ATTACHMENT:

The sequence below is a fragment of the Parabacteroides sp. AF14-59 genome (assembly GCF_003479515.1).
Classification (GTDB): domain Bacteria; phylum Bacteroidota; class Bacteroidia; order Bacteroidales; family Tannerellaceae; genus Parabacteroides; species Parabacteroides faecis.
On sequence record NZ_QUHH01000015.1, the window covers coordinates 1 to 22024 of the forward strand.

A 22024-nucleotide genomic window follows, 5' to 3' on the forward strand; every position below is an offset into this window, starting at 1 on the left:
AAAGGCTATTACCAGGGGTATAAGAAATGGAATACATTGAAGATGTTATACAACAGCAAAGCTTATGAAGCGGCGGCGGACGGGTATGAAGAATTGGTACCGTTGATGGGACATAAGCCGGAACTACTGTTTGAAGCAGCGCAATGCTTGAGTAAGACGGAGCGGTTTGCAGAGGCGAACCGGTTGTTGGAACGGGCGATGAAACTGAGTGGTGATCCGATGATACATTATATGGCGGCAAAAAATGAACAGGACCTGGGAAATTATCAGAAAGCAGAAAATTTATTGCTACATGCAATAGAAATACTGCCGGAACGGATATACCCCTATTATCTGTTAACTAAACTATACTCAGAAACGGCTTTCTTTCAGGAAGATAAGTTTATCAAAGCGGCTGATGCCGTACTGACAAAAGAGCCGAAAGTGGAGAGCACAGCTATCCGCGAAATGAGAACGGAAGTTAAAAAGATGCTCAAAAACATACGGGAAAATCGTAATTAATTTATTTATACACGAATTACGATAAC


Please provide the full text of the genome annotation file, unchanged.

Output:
The sequence below is a fragment of the Parabacteroides sp. AF14-59 genome (assembly GCF_003479515.1).
Classification (GTDB): domain Bacteria; phylum Bacteroidota; class Bacteroidia; order Bacteroidales; family Tannerellaceae; genus Parabacteroides; species Parabacteroides faecis.
On sequence record NZ_QUHH01000015.1, the window covers coordinates 1 to 22024 of the forward strand.

A 22024-nucleotide genomic window follows, 5' to 3' on the forward strand; every position below is an offset into this window, starting at 1 on the left:
AAAGGCTATTACCAGGGGTATAAGAAATGGAATACATTGAAGATGTTATACAACAGCAAAGCTTATGAAGCGGCGGCGGACGGGTATGAAGAATTGGTACCGTTGATGGGACATAAGCCGGAACTACTGTTTGAAGCAGCGCAATGCTTGAGTAAGACGGAGCGGTTTGCAGAGGCGAACCGGTTGTTGGAACGGGCGATGAAACTGAGTGGTGATCCGATGATACATTATATGGCGGCAAAAAATGAACAGGACCTGGGAAATTATCAGAAAGCAGAAAATTTATTGCTACATGCAATAGAAATACTGCCGGAACGGATATACCCCTATTATCTGTTAACTAAACTATACTCAGAAACGGCTTTCTTTCAGGAAGATAAGTTTATCAAAGCGGCTGATGCCGTACTGACAAAAGAGCCGAAAGTGGAGAGCACAGCTATCCGCGAAATGAGAACGGAAGTTAAAAAGATGCTCAAAAACATACGGGAAAATCGTAATTAATTTATTTATACACGAATTACGATAAC